It’s hard to fathom just how controversial The Smothers Brothers Comedy Hour was in its day. Their brand of political satire, pointed barbs on topical events and political figures with a gentle delivery, was consistently censored by the network, which yanked the show (a ratings hit consistently in the top twenty) for its refusal to buckle under pressure. This four-disc set, which collects 11 stand-out episodes of its third and final season supplemented with new introductions by Tom and Dick Smothers and interviews with writers and performers, goes some way to reminding us of its audacity, especially as they call out the network and its censors in sketches and stage repartee.
The video quality is surprisingly good for this show, which (from what I can see) was shot on video rather than film and thus more prone to degradation with age, but video and audio quality aside, this is an amazing piece of social history. They open the third season with the song “We’re Still Here” that border on a taunt of CBS censors and are rewarded with part of that very episode – a Harry Belafonte performance set to footage of the Democratic Convention riots and campus protests – cut from the broadcast. The sequence has been restored for the DVD. Throughout the shows they make reference to censorship and takes jabs at political figures and discomforting issues, and were rewarded with more censorship (one entire episode was yanked – it’s in the set) and finally cancellation. “We weren’t canceled,” Dick Smothers corrects in one of the new interviews. “We were fired.” And so they were, taken off the air with the show in the top twenty. Apart from the great political satire, the shows feature great musical performances (The Ike and Tina Turner Revue spot is worth the set by itself, and Dion’s performance of “Abraham, Martin and John” is devastating) and comedy bits, including Pat Paulsen’s presidential campaign. The one-hour tongue-in-cheek 1968 TV special Pat Paulsen for President, narrated by Henry Fonda, is one of many supplements.
In his audio introduction to this collection, Tommy Smothers worries that the shows are too slow, the comedy too dated, the politics no longer relevant. He needn’t worry. 40 year later, the political satire of “The Smothers Brothers Comedy Hour” is still sharp and the humor as cheeky as ever, while their folk-song spots and trademark byplay underplays the edge of the material.
Also new this week is Criterion’s release of Yasujiro Ozu’s final film, An Autumn Afternoon:
Yasujiro Ozu is so often described as the most “Japanese” of Japanese directors that it’s often overlooked that he’s also the most consistently contemporary of directors. His final film features a classic Ozu story – a middle-aged widower (Ozu’s favorite actor, Chisu Ryu) realizes that he must marry his grown daughter off, at the risk of his own loneliness – told with the gentle elegance of the mature master filmmaker. But it’s also a snapshot of old values in the modern world and Ozu’s simple, subtly beautiful images of serenity are still lives of the contemporary landscape: a look through an open window, with smokestacks outside and smoke drifting by gently, like a lazy stream floating in the air.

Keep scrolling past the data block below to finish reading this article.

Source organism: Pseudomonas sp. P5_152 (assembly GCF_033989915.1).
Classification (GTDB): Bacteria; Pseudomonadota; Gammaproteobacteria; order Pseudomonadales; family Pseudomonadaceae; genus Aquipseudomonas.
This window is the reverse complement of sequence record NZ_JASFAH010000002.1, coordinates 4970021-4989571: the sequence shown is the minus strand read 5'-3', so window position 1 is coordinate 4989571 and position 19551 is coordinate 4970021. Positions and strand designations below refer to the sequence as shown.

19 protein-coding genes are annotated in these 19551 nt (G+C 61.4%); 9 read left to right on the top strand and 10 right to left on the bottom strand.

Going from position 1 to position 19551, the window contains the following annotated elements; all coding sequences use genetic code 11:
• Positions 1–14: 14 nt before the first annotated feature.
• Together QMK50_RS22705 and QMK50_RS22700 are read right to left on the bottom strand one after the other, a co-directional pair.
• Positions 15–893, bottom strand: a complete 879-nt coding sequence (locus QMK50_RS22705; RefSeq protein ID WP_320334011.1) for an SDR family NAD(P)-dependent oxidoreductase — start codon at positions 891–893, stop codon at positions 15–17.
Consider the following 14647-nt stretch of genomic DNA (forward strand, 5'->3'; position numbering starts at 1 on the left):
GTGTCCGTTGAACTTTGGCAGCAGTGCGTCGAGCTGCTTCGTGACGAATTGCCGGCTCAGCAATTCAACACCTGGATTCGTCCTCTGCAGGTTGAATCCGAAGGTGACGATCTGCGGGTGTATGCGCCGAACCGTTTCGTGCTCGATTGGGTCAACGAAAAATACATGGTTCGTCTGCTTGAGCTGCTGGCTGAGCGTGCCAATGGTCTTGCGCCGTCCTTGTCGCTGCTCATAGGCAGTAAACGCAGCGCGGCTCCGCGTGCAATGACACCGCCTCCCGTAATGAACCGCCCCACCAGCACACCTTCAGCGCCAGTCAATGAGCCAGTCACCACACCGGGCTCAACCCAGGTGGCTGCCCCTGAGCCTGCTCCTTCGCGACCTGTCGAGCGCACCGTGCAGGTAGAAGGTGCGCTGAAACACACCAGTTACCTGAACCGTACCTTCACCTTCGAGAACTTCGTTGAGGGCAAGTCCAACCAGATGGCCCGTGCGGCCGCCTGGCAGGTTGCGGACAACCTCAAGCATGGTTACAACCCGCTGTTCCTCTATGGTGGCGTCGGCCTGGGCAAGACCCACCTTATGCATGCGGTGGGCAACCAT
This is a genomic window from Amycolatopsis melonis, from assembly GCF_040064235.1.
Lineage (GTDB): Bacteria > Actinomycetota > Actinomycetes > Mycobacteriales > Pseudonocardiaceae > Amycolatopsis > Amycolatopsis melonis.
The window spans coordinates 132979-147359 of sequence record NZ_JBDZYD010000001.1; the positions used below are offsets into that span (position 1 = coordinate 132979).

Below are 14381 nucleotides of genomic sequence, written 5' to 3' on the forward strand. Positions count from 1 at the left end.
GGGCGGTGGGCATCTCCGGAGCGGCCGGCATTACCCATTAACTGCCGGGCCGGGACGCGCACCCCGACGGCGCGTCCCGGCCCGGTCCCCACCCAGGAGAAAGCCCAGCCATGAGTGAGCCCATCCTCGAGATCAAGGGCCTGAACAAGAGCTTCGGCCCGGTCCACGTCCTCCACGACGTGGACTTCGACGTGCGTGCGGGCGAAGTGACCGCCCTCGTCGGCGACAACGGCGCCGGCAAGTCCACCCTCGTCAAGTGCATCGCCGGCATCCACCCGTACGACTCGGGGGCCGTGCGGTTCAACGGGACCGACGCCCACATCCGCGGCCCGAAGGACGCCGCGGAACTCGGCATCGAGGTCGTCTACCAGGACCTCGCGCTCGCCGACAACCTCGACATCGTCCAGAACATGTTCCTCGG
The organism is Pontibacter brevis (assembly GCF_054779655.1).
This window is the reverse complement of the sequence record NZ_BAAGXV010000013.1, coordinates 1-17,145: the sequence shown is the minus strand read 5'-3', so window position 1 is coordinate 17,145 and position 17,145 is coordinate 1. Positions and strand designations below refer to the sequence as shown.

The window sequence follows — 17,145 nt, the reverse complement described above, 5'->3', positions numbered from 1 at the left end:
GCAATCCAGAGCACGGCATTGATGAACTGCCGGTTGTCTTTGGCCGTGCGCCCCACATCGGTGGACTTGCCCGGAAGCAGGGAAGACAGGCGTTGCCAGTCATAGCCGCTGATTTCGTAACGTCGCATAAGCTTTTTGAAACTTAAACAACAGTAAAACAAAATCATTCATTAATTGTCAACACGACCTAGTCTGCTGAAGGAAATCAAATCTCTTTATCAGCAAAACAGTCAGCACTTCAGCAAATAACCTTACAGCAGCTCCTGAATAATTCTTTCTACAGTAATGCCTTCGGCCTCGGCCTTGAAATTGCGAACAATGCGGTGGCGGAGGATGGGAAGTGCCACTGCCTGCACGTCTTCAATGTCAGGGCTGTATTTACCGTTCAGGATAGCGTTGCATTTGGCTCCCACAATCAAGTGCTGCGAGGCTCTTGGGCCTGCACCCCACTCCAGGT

Here’s a digest of the other DVD releases featured on my MSN column:
Jean Dujardin is picture perfect as the Bond-like, French secret agent Hubert Bonisseur de La Bath, alias OSS 117, a culturally illiterate colonial agent sent to Egypt as it prepares to nationalize the Suez Canal, in this clever spy spoof from France…. The tongue-in-cheek spy spoof is crammed with wry comic schtick (love the homo-erotic flashbacks) while offering barbed commentary on western arrogance and blundering imperialism in the Arab world.
TV: Sports Night: The Complete Series – Tenth Anniversary Edition, Beauty And The Beast: The Complete Series and This American Life:
Ira Glass adapts his award winning public radio series, a idiosyncratic mix of documentary and memoir, into an Emmy Award-winning TV show (Best Nonfiction Series, shared with “American Masters”) for Showtime. Fans of the original audio incarnation will recognize the first episodes, which essentially rework some of the most oddly and intriguingly human stories for TV, but the show really creates its own, distinctively visual sensibility in “The Cameraman”…
Abel Gance began shooting his harrowing anti-war drama while World War I was raging, when such sentiments were certainly not encouraged by a government straining to support the war effort, but the time was ripe when it finally came months after it ended. France was devastated and the film is appropriately devastating. What begins as a love triangle melodrama of star-crossed lovers ripped apart by war turns into a veritable love story between two men, comrades in arms brought together by battle and the mutual love of the same woman. By the third act, which includes footage shot on the front lines and quotes from letters written by soldier in the trenches, all fantasy of the glory of battle is buried in the mud and blood of the new industrial warfare and no one, soldier or civilian, escapes unscathed.
The Blu-ray release of this seventies grunge classic poses a legitimate question: what should a high definition transfer of a grainy 16mm indie film from the seventies look like? MPI gives a satisfactory answer with this release. While there are some scratches and a few film jumps and jerks that could (and surely should) have been digitally corrected, MPI’s master preserves the original look of the film: the grain, the drab seventies colors, the gloomy darkness of the house as I remember it from the 35mm blow-up prints that played in theaters.
The weekly column goes live every Tuesday on MSN Entertainment.